The Turkish public on Saturday witnessed another milestone as a groundbreaking ceremony for the construction of Turkey’s first domestic car plant was held in northwestern Bursa province, dubbed the country’s automotive capital.
The event came after the country unveiled prototypes of the first fully domestically produced car in December last year.
During the ceremony, President Recep Tayyip Erdoğan said the construction of the huge production complex "will radically change the perception of a factory in people's minds.”
The plant will host the indigenous car engineering, design and production center.
“We plan to complete the (construction of the) factory in 18 months and take our (first) vehicle from the production line in the last quarter of 2022,” Erdoğan said.
He said he was proud of realizing this huge project in spite of the ongoing coronavirus pandemic, which has claimed thousands of lives around the world.
Erdoğan said that it was a “historic step” to realize a 60-year-old dream to produce the country’s first domestic car.
The country has waited for a long time to have its own car brand. It attempted to produce its first car in 1961 – the Devrim (Revolution) which was unsuccessful after production and was halted following the first prototypes.
The indigenous car project will see a fixed investment of over TL 22 billion ($3.21 billion), and the factory will start mass production in 2022 with an annual capacity of 175,000 units.
In June 2018, five industrial giants – the Anadolu Group, BMC, Kök Group, Turkcell, and Zorlu Holding as well as an umbrella organization, the Union of Chambers and Commodity Exchanges of Turkey (TOBB) – joined hands to create Turkey's Automobile Joint Venture Group (TOGG).
TOGG will produce five different models – sport utility vehicle (SUV), sedan, c-hatchback, b-SUV and b-MPV – until 2030 and own all intellectual and industrial property rights.
The country in December unveiled prototypes of an SUV and a sedan, both fully electric and C-segment models. Mass production of the SUV will begin in 2022, with the sedan to follow.
“With our product range, technology, business model and suppliers, we (Turkey) are ready to be a major player,” Erdoğan said.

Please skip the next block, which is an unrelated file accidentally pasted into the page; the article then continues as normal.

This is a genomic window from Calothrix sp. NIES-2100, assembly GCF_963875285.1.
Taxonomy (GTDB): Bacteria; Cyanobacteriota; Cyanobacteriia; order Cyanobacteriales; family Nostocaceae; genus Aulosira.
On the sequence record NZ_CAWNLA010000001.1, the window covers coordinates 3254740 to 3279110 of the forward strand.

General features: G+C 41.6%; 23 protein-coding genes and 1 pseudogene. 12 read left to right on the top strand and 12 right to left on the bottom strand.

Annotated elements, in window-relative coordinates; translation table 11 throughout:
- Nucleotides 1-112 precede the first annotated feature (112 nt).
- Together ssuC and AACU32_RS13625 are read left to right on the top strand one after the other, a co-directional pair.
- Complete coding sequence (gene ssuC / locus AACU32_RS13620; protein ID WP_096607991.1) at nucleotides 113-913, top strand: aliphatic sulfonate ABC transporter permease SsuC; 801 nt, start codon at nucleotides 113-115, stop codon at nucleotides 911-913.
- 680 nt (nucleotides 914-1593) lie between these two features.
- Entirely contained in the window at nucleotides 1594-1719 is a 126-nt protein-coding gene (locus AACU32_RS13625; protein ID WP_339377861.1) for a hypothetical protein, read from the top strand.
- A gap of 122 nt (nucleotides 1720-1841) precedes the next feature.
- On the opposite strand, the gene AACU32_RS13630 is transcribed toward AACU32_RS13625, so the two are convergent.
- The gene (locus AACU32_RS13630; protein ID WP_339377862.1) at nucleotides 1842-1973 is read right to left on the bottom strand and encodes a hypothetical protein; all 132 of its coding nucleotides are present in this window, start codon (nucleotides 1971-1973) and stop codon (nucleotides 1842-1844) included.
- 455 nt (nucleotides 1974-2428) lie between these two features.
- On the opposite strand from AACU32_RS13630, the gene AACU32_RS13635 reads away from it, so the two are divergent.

He noted that polls showed that the approval rate for the domestic car project among Turkish citizens stood at more than 95%. “I believe that this project, as a great symbol of the innovative vision of Turkey, will be an inspiration for the younger generations,” the president added.
The factory will employ 4,323 staff, including 300 qualified personnel.
TOGG's electric vehicle platform, all designed by TOGG engineers, will be original and patented.
The platform will provide a structure for maximum efficiency, comfort, durability and safety. The indigenous car will also be supported by the government with tax discounts and incentives.
‘More than a factory’
The first indigenous car plant is more than just an automobile factory, Gürcan Karakaş, the CEO of TOGG, said in his address at the ceremony.
It will have centers for research and development and a customer experience park, Karakaş noted.
The factory is designed to take environmental concerns into consideration. The country’s Environment and Urbanization Ministry at the beginning of June approved the environmental impact assessment (EIA) for the plant.
“Volatile organic compounds emissions less than 5 gr/m2 (grams per square meter), it is one-ninth of the legal limit in Turkey, one-seventh of the legal limit in Europe, and it is the cleanest in Europe,” the CEO said.
It also incorporates a smart production network with real-time data and the Internet of Things (IoT).
He said one of the most important issues for electric vehicles is the battery.
"We have come a long way in the development of the battery and e-power unit architecture. We have almost reached completion of the design of our high-tech battery that will provide over 300 to 500 kilometers (190 to 300 miles) of range with different packages."
He said the factory will produce 1 million vehicles in five different models until 2030.
Stating that 93% of TOGG’s supplier selection has been completed, Karakaş underlined: “Among our selections, 78% of them are from Turkey and 22% of them are European and Asian companies.”
Rifat Hisarcıklıoğlu, TOBB head and the board chairman of TOGG, said: “As the automotive world is changing shape, Turkey will become a very important player at the table.”
“Hopefully, we will now be on the winning side. Because this automobile belongs to 83 million people, because it will not only be produced in Turkey, but also its trademark, patent and design will be completely ours,” he added.
Industry and Technology Minister Mustafa Varank said the car designs were registered in the European Union and China after it was announced last December.
Turkey already exports cars made domestically by firms such as Ford, Fiat Chrysler, Renault, Toyota and Hyundai to Europe. But the cars are made by global autos firms, usually in joint ventures with local partners.
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